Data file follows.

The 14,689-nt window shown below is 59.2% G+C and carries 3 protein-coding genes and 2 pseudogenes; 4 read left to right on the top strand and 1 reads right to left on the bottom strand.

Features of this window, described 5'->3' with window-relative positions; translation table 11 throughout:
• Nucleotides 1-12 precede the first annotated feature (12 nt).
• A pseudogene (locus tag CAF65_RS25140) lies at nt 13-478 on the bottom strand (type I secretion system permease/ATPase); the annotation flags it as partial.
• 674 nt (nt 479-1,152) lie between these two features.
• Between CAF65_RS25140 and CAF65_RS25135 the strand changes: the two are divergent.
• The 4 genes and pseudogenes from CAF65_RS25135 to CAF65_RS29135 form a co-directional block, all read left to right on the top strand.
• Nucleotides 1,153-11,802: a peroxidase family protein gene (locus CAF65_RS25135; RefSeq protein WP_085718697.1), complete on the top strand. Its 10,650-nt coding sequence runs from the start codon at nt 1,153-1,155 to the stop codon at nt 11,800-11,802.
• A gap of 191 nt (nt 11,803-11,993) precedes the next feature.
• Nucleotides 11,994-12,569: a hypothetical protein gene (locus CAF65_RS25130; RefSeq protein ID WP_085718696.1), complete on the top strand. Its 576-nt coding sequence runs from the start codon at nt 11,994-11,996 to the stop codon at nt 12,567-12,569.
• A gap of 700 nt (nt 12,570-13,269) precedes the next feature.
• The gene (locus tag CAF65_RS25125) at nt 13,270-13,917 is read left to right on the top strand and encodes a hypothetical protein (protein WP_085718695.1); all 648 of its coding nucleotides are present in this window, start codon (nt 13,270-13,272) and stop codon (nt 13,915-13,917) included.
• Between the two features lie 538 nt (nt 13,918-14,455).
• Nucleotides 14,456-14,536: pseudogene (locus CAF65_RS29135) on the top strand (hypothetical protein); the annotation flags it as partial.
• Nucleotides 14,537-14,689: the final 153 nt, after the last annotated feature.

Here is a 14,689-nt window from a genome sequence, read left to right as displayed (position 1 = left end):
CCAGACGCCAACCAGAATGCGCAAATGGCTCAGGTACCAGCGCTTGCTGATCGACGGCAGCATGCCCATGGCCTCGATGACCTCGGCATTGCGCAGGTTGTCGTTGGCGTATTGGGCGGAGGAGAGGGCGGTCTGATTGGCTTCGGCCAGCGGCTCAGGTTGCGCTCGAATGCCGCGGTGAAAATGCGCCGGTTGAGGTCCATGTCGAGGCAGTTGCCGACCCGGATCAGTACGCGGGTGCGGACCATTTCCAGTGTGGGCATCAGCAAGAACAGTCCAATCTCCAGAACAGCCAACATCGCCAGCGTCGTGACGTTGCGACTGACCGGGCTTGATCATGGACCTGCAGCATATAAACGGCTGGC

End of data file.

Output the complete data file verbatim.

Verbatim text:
The 14,689-nt window shown below is 59.2% G+C and carries 3 protein-coding genes and 2 pseudogenes; 4 read left to right on the top strand and 1 reads right to left on the bottom strand.

Features of this window, described 5'->3' with window-relative positions; translation table 11 throughout:
• Nucleotides 1-12 precede the first annotated feature (12 nt).
• A pseudogene (locus tag CAF65_RS25140) lies at nt 13-478 on the bottom strand (type I secretion system permease/ATPase); the annotation flags it as partial.
• 674 nt (nt 479-1,152) lie between these two features.
• Between CAF65_RS25140 and CAF65_RS25135 the strand changes: the two are divergent.
• The 4 genes and pseudogenes from CAF65_RS25135 to CAF65_RS29135 form a co-directional block, all read left to right on the top strand.
• Nucleotides 1,153-11,802: a peroxidase family protein gene (locus CAF65_RS25135; RefSeq protein WP_085718697.1), complete on the top strand. Its 10,650-nt coding sequence runs from the start codon at nt 1,153-1,155 to the stop codon at nt 11,800-11,802.
• A gap of 191 nt (nt 11,803-11,993) precedes the next feature.
• Nucleotides 11,994-12,569: a hypothetical protein gene (locus CAF65_RS25130; RefSeq protein ID WP_085718696.1), complete on the top strand. Its 576-nt coding sequence runs from the start codon at nt 11,994-11,996 to the stop codon at nt 12,567-12,569.
• A gap of 700 nt (nt 12,570-13,269) precedes the next feature.
• The gene (locus tag CAF65_RS25125) at nt 13,270-13,917 is read left to right on the top strand and encodes a hypothetical protein (protein WP_085718695.1); all 648 of its coding nucleotides are present in this window, start codon (nt 13,270-13,272) and stop codon (nt 13,915-13,917) included.
• Between the two features lie 538 nt (nt 13,918-14,455).
• Nucleotides 14,456-14,536: pseudogene (locus CAF65_RS29135) on the top strand (hypothetical protein); the annotation flags it as partial.
• Nucleotides 14,537-14,689: the final 153 nt, after the last annotated feature.

Here is a 14,689-nt window from a genome sequence, read left to right as displayed (position 1 = left end):
CCAGACGCCAACCAGAATGCGCAAATGGCTCAGGTACCAGCGCTTGCTGATCGACGGCAGCATGCCCATGGCCTCGATGACCTCGGCATTGCGCAGGTTGTCGTTGGCGTATTGGGCGGAGGAGAGGGCGGTCTGATTGGCTTCGGCCAGCGGCTCAGGTTGCGCTCGAATGCCGCGGTGAAAATGCGCCGGTTGAGGTCCATGTCGAGGCAGTTGCCGACCCGGATCAGTACGCGGGTGCGGACCATTTCCAGTGTGGGCATCAGCAAGAACAGTCCAATCTCCAGAACAGCCAACATCGCCAGCGTCGTGACGTTGCGACTGACCGGGCTTGATCATGGACCTGCAGCATATAAACGGCTGGC